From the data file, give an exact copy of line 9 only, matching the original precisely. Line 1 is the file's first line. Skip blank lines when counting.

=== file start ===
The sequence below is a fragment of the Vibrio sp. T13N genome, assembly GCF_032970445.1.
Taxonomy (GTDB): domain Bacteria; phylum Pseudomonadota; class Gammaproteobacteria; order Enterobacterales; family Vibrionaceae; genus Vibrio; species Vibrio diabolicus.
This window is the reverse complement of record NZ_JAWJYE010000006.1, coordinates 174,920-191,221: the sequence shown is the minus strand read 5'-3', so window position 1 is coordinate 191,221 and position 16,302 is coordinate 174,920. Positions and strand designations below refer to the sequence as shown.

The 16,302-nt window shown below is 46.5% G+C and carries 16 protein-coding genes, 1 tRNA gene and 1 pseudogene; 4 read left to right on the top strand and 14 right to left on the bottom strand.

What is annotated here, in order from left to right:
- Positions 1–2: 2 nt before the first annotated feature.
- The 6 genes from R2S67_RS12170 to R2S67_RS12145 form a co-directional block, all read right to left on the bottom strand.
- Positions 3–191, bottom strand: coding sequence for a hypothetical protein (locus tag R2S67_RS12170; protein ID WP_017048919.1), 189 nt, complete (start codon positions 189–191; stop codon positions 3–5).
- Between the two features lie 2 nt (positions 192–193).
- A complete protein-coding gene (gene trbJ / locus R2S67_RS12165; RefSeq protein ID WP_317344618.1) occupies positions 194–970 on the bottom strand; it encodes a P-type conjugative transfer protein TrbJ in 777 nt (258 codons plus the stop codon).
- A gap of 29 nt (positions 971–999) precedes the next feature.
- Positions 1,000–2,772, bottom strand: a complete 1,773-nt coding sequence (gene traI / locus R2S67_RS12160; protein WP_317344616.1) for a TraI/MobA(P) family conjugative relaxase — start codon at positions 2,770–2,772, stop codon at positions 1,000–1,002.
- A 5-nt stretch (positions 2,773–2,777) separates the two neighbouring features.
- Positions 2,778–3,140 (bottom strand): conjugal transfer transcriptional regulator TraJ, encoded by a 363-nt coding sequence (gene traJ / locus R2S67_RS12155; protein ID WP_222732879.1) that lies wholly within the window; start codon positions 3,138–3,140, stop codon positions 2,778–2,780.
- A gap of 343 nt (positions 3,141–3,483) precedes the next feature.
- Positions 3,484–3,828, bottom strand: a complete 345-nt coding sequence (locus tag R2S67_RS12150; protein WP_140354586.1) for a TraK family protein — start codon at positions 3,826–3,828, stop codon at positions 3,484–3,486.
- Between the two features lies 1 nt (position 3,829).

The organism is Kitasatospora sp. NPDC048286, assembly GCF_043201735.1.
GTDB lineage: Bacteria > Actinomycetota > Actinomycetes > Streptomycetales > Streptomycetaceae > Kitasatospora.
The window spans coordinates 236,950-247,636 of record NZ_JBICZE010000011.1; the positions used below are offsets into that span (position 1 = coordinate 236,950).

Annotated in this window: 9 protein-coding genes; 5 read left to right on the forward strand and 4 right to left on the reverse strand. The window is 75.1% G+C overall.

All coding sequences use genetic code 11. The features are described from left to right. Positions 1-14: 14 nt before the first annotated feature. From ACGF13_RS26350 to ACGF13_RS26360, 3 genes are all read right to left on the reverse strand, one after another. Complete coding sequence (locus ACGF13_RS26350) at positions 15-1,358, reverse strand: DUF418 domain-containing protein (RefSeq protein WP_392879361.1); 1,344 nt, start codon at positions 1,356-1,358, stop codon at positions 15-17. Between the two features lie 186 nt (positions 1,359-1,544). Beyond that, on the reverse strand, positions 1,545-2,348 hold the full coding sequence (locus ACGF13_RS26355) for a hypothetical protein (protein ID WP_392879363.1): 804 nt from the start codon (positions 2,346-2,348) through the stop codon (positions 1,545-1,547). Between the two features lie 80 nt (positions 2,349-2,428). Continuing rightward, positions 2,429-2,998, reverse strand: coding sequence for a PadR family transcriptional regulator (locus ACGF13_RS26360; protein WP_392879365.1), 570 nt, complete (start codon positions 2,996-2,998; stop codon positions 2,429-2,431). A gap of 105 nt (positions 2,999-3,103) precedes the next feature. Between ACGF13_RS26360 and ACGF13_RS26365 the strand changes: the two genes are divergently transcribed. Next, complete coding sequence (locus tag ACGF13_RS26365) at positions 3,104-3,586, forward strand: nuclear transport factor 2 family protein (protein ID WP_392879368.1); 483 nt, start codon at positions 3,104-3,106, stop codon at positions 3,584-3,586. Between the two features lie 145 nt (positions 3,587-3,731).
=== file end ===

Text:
- Between the two features lie 2 nt (positions 192–193).